This is Why We Think the Laundry Room Belongs on the First Floor
See why we are dubious of the second floor laundry room trend.
Home building trend research tells us that many people are building laundry rooms on the second story of their homes to be closer to more bedrooms (and closets). We understand the logic, but we think that uprooting your laundry room to the second floor would be a very costly and shortsighted move. If you are fortunate to have space for two laundry rooms, we will not fault you on an upstairs and downstairs spaces. In fact, we’ll be envious. But here is why we are first floor laundry room loyalists.
The vast majority of homes have first floor master bedrooms. We are willing to go out on a limb of logic and bet that the occupants of the master bedroom are the chief laundress launderer of the home. Shouldn’t you place the laundry room on the floor that’s closest to the home’s permanent inhabitants? We think so.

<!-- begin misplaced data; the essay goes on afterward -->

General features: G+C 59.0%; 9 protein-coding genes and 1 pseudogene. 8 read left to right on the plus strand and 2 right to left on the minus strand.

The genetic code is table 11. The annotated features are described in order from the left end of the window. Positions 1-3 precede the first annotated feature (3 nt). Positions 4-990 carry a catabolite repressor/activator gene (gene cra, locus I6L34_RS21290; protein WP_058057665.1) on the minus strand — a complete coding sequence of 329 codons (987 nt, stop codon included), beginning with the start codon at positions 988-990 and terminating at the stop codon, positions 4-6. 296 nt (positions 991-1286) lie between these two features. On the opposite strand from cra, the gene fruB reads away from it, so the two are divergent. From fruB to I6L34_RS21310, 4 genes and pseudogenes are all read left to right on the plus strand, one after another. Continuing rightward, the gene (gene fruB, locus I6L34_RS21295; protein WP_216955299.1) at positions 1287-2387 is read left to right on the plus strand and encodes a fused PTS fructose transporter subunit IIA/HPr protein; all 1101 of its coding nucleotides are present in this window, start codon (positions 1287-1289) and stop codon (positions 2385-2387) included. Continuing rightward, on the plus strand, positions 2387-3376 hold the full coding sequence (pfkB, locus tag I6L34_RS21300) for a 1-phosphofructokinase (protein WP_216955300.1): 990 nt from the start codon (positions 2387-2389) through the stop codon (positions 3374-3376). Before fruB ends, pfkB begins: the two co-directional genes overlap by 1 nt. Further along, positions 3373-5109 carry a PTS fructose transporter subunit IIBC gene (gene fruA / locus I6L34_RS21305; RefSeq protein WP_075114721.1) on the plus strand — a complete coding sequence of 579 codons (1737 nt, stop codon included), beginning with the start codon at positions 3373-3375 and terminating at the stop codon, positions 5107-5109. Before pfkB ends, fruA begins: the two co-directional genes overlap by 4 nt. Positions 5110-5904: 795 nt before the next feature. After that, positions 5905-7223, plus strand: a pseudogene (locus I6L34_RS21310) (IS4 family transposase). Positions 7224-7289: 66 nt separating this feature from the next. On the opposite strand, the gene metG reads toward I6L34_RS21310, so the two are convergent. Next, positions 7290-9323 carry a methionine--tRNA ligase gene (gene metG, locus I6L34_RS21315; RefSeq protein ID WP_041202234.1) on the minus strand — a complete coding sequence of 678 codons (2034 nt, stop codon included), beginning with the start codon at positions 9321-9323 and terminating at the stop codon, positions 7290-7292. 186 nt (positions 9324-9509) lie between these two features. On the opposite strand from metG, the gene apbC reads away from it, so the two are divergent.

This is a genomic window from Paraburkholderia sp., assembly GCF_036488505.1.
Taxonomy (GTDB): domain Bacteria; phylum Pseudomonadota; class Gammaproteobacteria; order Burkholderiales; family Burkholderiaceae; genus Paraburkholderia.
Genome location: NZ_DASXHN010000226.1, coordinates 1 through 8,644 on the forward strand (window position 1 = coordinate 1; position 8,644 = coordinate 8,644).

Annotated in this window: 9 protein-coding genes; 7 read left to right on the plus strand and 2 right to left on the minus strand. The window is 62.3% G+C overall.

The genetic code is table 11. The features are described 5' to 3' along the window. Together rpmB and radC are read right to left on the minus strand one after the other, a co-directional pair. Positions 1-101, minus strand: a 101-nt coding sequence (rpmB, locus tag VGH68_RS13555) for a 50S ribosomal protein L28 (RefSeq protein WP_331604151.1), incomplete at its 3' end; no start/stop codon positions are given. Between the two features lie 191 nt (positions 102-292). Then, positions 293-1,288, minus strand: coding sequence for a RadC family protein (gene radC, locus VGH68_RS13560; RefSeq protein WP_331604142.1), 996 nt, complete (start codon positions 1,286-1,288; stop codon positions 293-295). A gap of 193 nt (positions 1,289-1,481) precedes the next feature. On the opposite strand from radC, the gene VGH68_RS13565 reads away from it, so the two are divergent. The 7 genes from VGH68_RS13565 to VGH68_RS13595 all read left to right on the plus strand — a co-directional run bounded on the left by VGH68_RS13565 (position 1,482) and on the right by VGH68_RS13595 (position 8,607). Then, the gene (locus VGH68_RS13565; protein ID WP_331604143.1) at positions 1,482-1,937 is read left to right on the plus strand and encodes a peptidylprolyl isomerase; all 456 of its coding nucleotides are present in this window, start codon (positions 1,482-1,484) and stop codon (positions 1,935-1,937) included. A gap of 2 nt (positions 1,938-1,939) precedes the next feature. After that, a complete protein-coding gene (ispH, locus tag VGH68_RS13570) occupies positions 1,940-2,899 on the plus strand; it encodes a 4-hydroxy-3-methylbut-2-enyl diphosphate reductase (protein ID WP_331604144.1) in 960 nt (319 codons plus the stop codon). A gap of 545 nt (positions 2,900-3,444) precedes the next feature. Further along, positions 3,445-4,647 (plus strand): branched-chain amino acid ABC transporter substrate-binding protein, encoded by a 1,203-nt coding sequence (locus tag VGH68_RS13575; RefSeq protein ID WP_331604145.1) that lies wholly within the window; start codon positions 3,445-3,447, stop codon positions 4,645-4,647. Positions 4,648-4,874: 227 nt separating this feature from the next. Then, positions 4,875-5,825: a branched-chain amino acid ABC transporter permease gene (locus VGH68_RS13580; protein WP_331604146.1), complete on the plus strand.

Washing machines often have leaks. A leak on the first floor is a different story – one that costs a whole lot less - than a leak on a second floor which could be harder to access and could cause the ceiling to fall through. Installing a new washing machine on the second floor can also be trickier and more problematic than on the first floor. It’s no coincidence that laundry rooms are usually located near the kitchen or another bathroom – that’s where it’s easiest to tap in existing water lines.
Reduced noise level
The thumping ruckus that bunched up sheets and towels in a dryer can cause is best relegated far from a bedroom. It’s hard to tuck a second story laundry room somewhere that is not close to a bedroom. And the thumping ruckus from sheets does not happen every time, but the dryer’s finished signal does which isn't helpful to fulfilling your eight hours.